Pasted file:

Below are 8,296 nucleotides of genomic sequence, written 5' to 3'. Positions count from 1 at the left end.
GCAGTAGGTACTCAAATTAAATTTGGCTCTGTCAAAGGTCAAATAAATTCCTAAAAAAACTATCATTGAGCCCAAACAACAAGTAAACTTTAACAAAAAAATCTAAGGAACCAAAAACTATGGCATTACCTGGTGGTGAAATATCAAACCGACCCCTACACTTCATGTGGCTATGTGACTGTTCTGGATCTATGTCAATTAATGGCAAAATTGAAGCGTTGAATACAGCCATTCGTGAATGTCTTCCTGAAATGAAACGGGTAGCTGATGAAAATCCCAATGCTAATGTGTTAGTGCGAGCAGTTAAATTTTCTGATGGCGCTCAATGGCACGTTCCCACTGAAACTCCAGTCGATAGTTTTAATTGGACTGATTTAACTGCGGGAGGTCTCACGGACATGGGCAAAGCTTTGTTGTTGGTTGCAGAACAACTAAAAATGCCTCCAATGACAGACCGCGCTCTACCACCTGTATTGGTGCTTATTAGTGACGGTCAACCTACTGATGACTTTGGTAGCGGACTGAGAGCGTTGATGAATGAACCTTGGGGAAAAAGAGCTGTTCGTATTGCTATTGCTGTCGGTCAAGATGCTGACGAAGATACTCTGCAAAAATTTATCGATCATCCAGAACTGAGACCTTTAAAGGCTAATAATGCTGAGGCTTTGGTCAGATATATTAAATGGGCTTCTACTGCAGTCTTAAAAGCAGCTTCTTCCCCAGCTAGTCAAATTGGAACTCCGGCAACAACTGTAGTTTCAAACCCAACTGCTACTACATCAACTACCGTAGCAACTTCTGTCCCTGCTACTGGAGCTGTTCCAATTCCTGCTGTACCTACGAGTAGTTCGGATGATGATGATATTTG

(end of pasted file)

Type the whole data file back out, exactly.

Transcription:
Below are 8,296 nucleotides of genomic sequence, written 5' to 3'. Positions count from 1 at the left end.
GCAGTAGGTACTCAAATTAAATTTGGCTCTGTCAAAGGTCAAATAAATTCCTAAAAAAACTATCATTGAGCCCAAACAACAAGTAAACTTTAACAAAAAAATCTAAGGAACCAAAAACTATGGCATTACCTGGTGGTGAAATATCAAACCGACCCCTACACTTCATGTGGCTATGTGACTGTTCTGGATCTATGTCAATTAATGGCAAAATTGAAGCGTTGAATACAGCCATTCGTGAATGTCTTCCTGAAATGAAACGGGTAGCTGATGAAAATCCCAATGCTAATGTGTTAGTGCGAGCAGTTAAATTTTCTGATGGCGCTCAATGGCACGTTCCCACTGAAACTCCAGTCGATAGTTTTAATTGGACTGATTTAACTGCGGGAGGTCTCACGGACATGGGCAAAGCTTTGTTGTTGGTTGCAGAACAACTAAAAATGCCTCCAATGACAGACCGCGCTCTACCACCTGTATTGGTGCTTATTAGTGACGGTCAACCTACTGATGACTTTGGTAGCGGACTGAGAGCGTTGATGAATGAACCTTGGGGAAAAAGAGCTGTTCGTATTGCTATTGCTGTCGGTCAAGATGCTGACGAAGATACTCTGCAAAAATTTATCGATCATCCAGAACTGAGACCTTTAAAGGCTAATAATGCTGAGGCTTTGGTCAGATATATTAAATGGGCTTCTACTGCAGTCTTAAAAGCAGCTTCTTCCCCAGCTAGTCAAATTGGAACTCCGGCAACAACTGTAGTTTCAAACCCAACTGCTACTACATCAACTACCGTAGCAACTTCTGTCCCTGCTACTGGAGCTGTTCCAATTCCTGCTGTACCTACGAGTAGTTCGGATGATGATGATATTTG